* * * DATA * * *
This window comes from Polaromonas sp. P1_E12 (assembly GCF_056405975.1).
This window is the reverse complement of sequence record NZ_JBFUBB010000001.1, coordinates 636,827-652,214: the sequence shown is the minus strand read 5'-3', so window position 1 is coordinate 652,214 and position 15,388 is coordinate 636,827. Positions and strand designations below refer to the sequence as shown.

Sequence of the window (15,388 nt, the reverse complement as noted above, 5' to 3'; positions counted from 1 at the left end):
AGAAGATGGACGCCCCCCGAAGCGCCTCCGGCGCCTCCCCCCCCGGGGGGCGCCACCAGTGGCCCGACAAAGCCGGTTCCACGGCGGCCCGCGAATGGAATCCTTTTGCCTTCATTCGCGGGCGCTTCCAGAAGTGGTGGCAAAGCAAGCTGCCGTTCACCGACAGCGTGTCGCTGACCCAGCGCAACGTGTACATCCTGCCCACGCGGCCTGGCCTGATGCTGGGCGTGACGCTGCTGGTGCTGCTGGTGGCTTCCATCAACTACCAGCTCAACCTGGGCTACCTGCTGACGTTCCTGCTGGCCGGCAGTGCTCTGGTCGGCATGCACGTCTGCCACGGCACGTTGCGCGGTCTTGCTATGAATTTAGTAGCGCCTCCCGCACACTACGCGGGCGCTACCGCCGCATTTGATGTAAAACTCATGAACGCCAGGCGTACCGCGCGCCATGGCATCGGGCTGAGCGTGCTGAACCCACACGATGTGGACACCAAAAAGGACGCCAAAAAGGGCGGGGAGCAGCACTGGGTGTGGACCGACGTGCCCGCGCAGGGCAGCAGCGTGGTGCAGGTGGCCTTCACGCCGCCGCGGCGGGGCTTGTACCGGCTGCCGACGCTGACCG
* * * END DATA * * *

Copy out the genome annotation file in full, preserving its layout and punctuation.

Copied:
This window comes from Polaromonas sp. P1_E12 (assembly GCF_056405975.1).
This window is the reverse complement of sequence record NZ_JBFUBB010000001.1, coordinates 636,827-652,214: the sequence shown is the minus strand read 5'-3', so window position 1 is coordinate 652,214 and position 15,388 is coordinate 636,827. Positions and strand designations below refer to the sequence as shown.

Sequence of the window (15,388 nt, the reverse complement as noted above, 5' to 3'; positions counted from 1 at the left end):
AGAAGATGGACGCCCCCCGAAGCGCCTCCGGCGCCTCCCCCCCCGGGGGGCGCCACCAGTGGCCCGACAAAGCCGGTTCCACGGCGGCCCGCGAATGGAATCCTTTTGCCTTCATTCGCGGGCGCTTCCAGAAGTGGTGGCAAAGCAAGCTGCCGTTCACCGACAGCGTGTCGCTGACCCAGCGCAACGTGTACATCCTGCCCACGCGGCCTGGCCTGATGCTGGGCGTGACGCTGCTGGTGCTGCTGGTGGCTTCCATCAACTACCAGCTCAACCTGGGCTACCTGCTGACGTTCCTGCTGGCCGGCAGTGCTCTGGTCGGCATGCACGTCTGCCACGGCACGTTGCGCGGTCTTGCTATGAATTTAGTAGCGCCTCCCGCACACTACGCGGGCGCTACCGCCGCATTTGATGTAAAACTCATGAACGCCAGGCGTACCGCGCGCCATGGCATCGGGCTGAGCGTGCTGAACCCACACGATGTGGACACCAAAAAGGACGCCAAAAAGGGCGGGGAGCAGCACTGGGTGTGGACCGACGTGCCCGCGCAGGGCAGCAGCGTGGTGCAGGTGGCCTTCACGCCGCCGCGGCGGGGCTTGTACCGGCTGCCGACGCTGACCG